A handful of hikers jot down Kollar’s words of bedrock wisdom, including Henry Schumacher, who perhaps is learning for the first time that the floor of Frick Park was once the bottom of a great sea. For Schumacher, the lesson is prep work for his role as a fellow tour leader for Venture Outdoors, a group that encourages Pittsburghers to get outside and explore their natural surroundings.
“I know a lot about the wildlife and plants in the park,” says Schumacher, “but I don’t know as much about the rocks. This is my second tour, and I’m discovering even more than I did on the first hike.”
Repeat customers are common. On this go-around, about a half dozen people raise hands when Kollar asks for a show of returning hikers. Why do so many come back for more? The story of the park’s geology is as wide and deep as the park itself. And while Kollar doesn’t pop a test at the end of the hike, he does provide many teachable moments, all while keeping technical jargon to a minimum.
“Geology is a visual science. You can’t study it very well on a computer. You have to get outside to see the rocks to understand it.”
– Albert Kollar, Carnegie Museum of Natural History geologist
“Geology has its own language that can be difficult to understand,” he explains. “The public doesn’t have a lot of exposure to geology in a scientific sense because it’s not a major part of our schools’ curriculum.”
About 90 minutes into the tour, Kollar pauses at one of the highest points in the park so hikers can look out onto the slopes of Homestead and Munhall, at nearly the same level as their vantage point. At one time, Kollar explains, the valleys between the ridges were continuous layers of rock and the Pittsburgh region was a broad plateau. But during the Ice Age, rivers and small tributaries such as Nine Mile Run, eroded down through the soft rocks to give shape to the region’s distinctively rugged landscape. Such lessons are revealing, even to longtime park visitors.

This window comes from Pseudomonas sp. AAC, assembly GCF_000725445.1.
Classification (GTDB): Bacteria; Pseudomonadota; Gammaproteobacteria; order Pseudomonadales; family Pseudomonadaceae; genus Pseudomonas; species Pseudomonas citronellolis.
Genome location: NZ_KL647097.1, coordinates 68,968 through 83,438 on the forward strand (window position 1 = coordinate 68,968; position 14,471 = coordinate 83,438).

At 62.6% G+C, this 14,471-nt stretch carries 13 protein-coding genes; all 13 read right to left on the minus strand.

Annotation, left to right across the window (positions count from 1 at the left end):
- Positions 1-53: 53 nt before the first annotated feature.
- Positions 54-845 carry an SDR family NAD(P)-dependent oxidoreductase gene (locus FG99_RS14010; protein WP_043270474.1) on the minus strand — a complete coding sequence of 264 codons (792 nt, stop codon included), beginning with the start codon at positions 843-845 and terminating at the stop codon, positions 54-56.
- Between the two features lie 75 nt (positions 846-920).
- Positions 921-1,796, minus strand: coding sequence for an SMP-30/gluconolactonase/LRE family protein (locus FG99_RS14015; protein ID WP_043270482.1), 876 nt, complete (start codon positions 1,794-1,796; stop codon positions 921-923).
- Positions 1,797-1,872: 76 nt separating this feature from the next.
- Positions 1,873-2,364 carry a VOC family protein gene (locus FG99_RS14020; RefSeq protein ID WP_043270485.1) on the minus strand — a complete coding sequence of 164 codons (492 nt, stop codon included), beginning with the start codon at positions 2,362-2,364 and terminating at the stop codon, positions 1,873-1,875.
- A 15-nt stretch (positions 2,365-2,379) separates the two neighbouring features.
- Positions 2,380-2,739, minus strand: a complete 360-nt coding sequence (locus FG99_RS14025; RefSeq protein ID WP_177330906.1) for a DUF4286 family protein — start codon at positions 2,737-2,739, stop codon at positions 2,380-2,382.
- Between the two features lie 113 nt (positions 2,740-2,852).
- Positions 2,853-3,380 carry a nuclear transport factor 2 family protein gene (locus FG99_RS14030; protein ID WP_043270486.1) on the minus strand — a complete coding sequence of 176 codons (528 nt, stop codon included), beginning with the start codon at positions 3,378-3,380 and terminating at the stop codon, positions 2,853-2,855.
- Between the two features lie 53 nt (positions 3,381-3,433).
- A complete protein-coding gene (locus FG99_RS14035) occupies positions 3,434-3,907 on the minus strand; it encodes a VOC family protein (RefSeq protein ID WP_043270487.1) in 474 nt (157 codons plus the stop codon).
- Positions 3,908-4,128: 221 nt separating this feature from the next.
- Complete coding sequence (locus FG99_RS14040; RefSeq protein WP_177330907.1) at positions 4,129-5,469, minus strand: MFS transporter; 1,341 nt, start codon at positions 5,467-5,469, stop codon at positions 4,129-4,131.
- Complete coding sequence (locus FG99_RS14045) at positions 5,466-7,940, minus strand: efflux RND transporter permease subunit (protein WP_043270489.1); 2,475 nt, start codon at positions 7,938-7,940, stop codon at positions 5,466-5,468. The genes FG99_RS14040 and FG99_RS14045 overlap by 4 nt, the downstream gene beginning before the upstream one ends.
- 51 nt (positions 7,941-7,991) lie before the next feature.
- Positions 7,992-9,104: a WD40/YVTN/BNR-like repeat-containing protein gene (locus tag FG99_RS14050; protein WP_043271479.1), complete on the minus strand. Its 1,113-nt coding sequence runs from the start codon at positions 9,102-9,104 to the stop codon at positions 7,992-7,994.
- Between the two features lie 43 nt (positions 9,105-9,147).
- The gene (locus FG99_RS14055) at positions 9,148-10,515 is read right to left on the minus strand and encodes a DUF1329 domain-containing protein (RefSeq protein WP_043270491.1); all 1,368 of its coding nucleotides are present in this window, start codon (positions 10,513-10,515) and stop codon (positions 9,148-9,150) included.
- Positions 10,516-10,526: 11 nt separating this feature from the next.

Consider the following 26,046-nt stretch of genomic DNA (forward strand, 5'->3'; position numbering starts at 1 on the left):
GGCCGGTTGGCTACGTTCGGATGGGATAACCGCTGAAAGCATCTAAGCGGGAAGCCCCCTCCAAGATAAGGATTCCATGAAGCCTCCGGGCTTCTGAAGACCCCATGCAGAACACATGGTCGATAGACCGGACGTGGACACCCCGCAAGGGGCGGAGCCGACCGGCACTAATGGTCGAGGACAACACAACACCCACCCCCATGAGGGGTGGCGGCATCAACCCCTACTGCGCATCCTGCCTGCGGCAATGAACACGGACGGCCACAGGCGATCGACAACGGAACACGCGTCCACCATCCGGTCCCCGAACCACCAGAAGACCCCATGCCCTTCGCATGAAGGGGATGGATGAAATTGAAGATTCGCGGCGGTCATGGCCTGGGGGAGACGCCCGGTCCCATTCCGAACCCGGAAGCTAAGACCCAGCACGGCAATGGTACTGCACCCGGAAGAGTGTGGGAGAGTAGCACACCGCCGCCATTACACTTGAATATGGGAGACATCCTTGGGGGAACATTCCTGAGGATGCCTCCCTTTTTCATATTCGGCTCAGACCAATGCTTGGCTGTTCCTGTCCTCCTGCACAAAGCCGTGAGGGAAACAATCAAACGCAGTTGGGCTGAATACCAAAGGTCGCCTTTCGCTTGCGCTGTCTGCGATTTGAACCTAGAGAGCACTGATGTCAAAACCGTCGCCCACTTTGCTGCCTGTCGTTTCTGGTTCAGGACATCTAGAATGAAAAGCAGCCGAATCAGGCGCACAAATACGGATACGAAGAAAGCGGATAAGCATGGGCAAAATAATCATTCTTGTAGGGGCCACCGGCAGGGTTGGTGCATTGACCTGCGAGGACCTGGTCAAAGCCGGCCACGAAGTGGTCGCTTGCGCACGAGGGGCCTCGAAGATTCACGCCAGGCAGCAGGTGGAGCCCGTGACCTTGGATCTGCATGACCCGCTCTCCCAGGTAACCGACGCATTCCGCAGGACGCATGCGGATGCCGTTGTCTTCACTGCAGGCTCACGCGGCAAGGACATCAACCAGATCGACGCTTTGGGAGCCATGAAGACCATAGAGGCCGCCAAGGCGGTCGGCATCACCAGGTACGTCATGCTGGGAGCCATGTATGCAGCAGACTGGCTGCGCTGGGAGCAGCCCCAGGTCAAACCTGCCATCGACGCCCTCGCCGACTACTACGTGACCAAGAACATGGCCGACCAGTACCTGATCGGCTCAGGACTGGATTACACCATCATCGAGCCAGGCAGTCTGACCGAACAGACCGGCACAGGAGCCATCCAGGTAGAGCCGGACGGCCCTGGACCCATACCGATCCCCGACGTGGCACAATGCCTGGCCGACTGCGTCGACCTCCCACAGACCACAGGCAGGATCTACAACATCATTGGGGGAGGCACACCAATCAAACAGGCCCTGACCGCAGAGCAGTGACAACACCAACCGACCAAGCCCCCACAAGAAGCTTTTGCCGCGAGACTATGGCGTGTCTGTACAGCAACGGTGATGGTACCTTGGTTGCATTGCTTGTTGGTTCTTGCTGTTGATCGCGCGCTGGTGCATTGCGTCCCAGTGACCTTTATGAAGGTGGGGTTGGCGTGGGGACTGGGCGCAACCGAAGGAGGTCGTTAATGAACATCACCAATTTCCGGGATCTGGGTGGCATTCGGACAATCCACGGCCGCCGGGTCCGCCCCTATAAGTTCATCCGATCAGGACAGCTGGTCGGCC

“I’ve been walking in Frick for 35 years,” says Linda Kauffman. “I signed up for the tour to discover more about the park. I never knew that Squirrel Hill was once a peninsula.”
Near the end of the walk, Kollar assembles the hikers for a group photo. The snapshot captures retirees, young couples, an elementary school student, and a Penn State geology professor and his daughter—a diverse cross section of people that doesn’t surprise Kollar.
“This is a grassroots attraction that appeals to all sorts of people,” he says. “We don’t advertise the hikes. People hear about them from their friends and want to experience it themselves. They’re here to get in touch with nature and learn something new about Pittsburgh.” n
For those interested in hiking with Albert Kollar, his next tour of Frick Park is scheduled for this autumn. For those with a deeper interest in geology, Kollar invites participation in PAlS, which stands for Patrons and lauradanae Supporters, a group that nurtures interest in and support of invertebrate paleontology and geology topics in the region. For more information on either topic, contact Kollar at